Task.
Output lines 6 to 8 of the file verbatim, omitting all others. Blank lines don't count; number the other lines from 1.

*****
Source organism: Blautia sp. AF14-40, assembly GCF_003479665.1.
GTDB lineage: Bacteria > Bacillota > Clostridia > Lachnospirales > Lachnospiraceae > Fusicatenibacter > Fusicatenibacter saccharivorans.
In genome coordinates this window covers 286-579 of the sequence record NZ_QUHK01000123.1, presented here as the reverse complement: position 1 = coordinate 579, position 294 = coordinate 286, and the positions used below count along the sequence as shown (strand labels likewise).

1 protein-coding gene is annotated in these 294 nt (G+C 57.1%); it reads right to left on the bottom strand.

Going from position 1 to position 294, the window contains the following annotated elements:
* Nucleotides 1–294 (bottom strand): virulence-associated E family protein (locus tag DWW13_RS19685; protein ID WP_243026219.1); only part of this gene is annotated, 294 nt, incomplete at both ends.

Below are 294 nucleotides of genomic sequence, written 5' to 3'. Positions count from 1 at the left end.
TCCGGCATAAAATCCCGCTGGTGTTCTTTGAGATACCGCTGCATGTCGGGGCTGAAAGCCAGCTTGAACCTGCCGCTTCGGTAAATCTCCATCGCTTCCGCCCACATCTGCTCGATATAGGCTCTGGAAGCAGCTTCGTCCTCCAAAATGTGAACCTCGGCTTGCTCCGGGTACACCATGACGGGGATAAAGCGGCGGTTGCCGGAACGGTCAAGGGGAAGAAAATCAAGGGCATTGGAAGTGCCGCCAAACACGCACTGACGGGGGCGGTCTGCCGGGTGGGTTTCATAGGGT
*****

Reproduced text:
* Nucleotides 1–294 (bottom strand): virulence-associated E family protein (locus tag DWW13_RS19685; protein ID WP_243026219.1); only part of this gene is annotated, 294 nt, incomplete at both ends.

Below are 294 nucleotides of genomic sequence, written 5' to 3'. Positions count from 1 at the left end.
TCCGGCATAAAATCCCGCTGGTGTTCTTTGAGATACCGCTGCATGTCGGGGCTGAAAGCCAGCTTGAACCTGCCGCTTCGGTAAATCTCCATCGCTTCCGCCCACATCTGCTCGATATAGGCTCTGGAAGCAGCTTCGTCCTCCAAAATGTGAACCTCGGCTTGCTCCGGGTACACCATGACGGGGATAAAGCGGCGGTTGCCGGAACGGTCAAGGGGAAGAAAATCAAGGGCATTGGAAGTGCCGCCAAACACGCACTGACGGGGGCGGTCTGCCGGGTGGGTTTCATAGGGT